WASHINGTON, DC – National Foreign Trade Council President Bill Reinsch called for the ratification of international tax protocols with France and Sweden and a new tax treaty with Bangladesh in testimony presented today before the Senate Foreign Relations Committee.
Bilateral tax treaties facilitate trade by harmonizing the tax systems of two countries with respect to cross-border transactions and investments.
“Foreign trade is fundamental to the economic growth of U.S. companies. Tax treaties are a crucial component of the framework that is necessary to allow that growth,” said Reinsch. “This is why the NFTC has long supported the expansion and strengthening of the U.S. tax treaty network and why we are here today to recommend ratification of the Tax Treaty with Bangladesh and the Protocols with Sweden and France.”
Tax treaties eliminate double taxation by allocating taxing jurisdiction over the income between the two signing countries. The tax systems of most countries impose withholding taxes, frequently at high rates, on payments of dividends, interest, and royalties to foreigners, and treaties are the mechanism by which these taxes are lowered on a bilateral basis. If U.S. enterprises earning such income abroad cannot enjoy the reduced foreign withholding rates offered by a tax treaty, they are at a competitive disadvantage relative to traders and investors from other countries that do have such benefits. Tax treaties serve to prevent this barrier to U.S. participation in international commerce.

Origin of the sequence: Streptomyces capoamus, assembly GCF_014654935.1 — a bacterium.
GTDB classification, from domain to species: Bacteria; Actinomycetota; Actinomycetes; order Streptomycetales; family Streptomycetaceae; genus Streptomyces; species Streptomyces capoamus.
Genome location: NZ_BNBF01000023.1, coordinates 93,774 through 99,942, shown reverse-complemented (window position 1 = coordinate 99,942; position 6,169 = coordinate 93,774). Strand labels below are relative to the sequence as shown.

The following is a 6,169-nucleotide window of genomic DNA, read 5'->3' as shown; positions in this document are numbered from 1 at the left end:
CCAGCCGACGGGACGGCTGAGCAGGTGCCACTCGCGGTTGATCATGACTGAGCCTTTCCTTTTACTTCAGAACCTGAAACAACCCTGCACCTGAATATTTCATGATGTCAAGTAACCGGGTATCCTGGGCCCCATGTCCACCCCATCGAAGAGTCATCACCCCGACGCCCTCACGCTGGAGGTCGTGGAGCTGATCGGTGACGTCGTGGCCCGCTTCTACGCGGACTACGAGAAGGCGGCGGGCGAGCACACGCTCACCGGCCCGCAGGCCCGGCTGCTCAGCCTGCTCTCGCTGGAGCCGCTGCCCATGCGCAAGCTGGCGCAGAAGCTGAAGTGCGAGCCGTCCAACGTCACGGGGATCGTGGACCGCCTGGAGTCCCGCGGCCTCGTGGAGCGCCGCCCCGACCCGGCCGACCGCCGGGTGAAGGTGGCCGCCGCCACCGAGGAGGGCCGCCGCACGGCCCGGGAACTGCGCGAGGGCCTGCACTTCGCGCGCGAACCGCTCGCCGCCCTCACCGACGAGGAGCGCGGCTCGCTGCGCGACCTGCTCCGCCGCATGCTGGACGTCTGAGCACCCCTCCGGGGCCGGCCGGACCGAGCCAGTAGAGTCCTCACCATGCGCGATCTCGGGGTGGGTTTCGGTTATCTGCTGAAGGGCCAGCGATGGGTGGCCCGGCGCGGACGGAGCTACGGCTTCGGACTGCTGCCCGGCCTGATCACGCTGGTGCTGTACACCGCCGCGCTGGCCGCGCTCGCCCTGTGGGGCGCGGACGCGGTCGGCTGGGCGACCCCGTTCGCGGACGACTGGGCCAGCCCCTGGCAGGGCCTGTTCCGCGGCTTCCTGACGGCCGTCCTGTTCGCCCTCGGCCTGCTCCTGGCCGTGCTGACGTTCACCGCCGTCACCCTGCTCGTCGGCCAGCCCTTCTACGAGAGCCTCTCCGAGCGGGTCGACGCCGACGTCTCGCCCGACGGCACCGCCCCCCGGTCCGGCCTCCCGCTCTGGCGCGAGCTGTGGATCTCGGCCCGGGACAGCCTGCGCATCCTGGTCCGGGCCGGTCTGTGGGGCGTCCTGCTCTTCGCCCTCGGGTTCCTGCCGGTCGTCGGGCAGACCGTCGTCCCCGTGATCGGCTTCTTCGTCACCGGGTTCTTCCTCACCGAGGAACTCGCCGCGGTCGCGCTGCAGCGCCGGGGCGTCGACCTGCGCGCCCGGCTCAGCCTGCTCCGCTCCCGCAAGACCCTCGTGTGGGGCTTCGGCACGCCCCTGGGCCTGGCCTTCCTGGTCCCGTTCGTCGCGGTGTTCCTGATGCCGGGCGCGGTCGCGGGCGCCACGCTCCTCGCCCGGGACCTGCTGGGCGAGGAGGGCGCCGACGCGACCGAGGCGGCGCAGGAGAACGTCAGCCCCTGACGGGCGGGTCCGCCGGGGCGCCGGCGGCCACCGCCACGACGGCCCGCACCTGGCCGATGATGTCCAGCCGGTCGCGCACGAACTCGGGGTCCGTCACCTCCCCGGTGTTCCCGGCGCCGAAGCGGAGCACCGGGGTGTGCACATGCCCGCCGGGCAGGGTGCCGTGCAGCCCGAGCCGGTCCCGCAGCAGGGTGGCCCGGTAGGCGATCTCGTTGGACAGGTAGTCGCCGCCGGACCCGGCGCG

Reinsch indicated that for years the NFTC has advocated the elimination of the withholding tax on related-entity dividends, and is pleased that the Treasury Department has included this important provision in the Swedish Protocol.
“American businesses must be able to participate fully in business activities throughout the world, through the export of goods, services, technology, and entertainment, and through direct investment abroad. As global competition grows ever more intense, it is vital to the health of U.S. enterprises and to their continuing ability to contribute to the U.S. economy that they be free from excessive foreign taxes or double taxation and impediments to the flow of capital that can serve as barriers to full participation in the international marketplace,” Reinsch stated.
The National Foreign Trade Council (www.nftc.org) is a leading business organization advocating an open, rules-based global trading system. Founded in 1914 by a broad-based group of American companies, the NFTC now serves hundreds of member companies through its offices in Washington and New York.